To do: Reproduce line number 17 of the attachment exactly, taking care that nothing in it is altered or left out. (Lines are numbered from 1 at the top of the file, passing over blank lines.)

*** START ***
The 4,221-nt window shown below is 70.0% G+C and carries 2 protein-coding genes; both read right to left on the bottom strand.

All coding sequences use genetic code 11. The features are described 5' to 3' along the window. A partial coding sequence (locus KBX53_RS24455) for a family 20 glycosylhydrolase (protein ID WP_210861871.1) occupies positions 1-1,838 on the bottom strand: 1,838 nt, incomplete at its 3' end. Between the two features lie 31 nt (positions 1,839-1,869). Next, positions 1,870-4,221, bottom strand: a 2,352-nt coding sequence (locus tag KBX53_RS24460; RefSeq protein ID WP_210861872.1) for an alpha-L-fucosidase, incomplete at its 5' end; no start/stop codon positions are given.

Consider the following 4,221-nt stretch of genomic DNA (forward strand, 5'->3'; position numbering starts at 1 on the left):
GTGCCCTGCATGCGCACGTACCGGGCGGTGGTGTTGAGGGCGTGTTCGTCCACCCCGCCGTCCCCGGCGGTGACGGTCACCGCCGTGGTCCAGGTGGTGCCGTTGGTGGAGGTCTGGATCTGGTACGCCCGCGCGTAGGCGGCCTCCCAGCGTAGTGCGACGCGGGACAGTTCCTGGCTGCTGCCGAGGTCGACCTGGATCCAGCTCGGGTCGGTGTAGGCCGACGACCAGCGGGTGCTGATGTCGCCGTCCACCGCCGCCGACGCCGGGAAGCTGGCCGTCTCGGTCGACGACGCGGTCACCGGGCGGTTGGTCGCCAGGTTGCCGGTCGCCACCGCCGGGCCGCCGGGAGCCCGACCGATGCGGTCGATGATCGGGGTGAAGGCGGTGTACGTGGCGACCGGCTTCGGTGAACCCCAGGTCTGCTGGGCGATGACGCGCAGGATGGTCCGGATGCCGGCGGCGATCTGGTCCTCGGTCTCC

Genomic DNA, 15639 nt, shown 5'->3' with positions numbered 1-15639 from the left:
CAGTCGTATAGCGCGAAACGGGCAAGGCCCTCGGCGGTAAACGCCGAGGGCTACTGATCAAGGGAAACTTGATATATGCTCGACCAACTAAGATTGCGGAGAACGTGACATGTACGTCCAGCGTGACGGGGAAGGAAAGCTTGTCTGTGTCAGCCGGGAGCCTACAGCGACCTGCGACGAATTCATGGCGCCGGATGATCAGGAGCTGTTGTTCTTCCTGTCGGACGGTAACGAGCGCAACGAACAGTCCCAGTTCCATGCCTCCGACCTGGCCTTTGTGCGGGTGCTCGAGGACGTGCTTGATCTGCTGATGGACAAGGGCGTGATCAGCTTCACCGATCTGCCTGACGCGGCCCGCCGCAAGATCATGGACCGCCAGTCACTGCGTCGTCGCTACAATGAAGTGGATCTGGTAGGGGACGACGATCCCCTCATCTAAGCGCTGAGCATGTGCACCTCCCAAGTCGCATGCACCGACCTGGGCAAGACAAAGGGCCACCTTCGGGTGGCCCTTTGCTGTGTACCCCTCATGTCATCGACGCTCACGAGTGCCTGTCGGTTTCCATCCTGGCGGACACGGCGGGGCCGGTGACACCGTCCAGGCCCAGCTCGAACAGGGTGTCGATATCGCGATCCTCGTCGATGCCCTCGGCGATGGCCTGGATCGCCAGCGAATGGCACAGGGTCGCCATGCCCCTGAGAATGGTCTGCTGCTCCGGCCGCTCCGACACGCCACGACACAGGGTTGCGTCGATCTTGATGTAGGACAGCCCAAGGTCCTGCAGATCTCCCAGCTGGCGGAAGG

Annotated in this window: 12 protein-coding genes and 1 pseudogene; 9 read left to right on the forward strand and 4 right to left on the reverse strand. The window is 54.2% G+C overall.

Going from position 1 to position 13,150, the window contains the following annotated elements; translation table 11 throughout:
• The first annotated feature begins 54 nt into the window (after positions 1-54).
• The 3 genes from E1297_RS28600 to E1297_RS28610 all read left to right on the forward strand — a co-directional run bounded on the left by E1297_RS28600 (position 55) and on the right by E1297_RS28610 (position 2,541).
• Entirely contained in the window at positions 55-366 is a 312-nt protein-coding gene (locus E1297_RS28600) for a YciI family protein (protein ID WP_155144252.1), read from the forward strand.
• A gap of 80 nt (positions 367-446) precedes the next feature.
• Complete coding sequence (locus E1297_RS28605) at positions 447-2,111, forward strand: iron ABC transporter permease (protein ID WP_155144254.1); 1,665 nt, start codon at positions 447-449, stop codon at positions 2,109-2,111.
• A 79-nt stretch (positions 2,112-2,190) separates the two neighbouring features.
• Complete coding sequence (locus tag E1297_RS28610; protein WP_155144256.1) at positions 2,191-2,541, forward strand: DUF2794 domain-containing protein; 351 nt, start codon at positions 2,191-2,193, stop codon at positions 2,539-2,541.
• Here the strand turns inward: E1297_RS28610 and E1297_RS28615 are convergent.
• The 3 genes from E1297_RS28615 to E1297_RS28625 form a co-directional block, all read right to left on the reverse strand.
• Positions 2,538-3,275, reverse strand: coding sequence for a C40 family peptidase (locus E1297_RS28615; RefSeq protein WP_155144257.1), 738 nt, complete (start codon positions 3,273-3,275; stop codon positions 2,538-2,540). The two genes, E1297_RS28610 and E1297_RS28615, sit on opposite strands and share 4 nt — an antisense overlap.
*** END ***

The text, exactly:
• The 3 genes from E1297_RS28615 to E1297_RS28625 form a co-directional block, all read right to left on the reverse strand.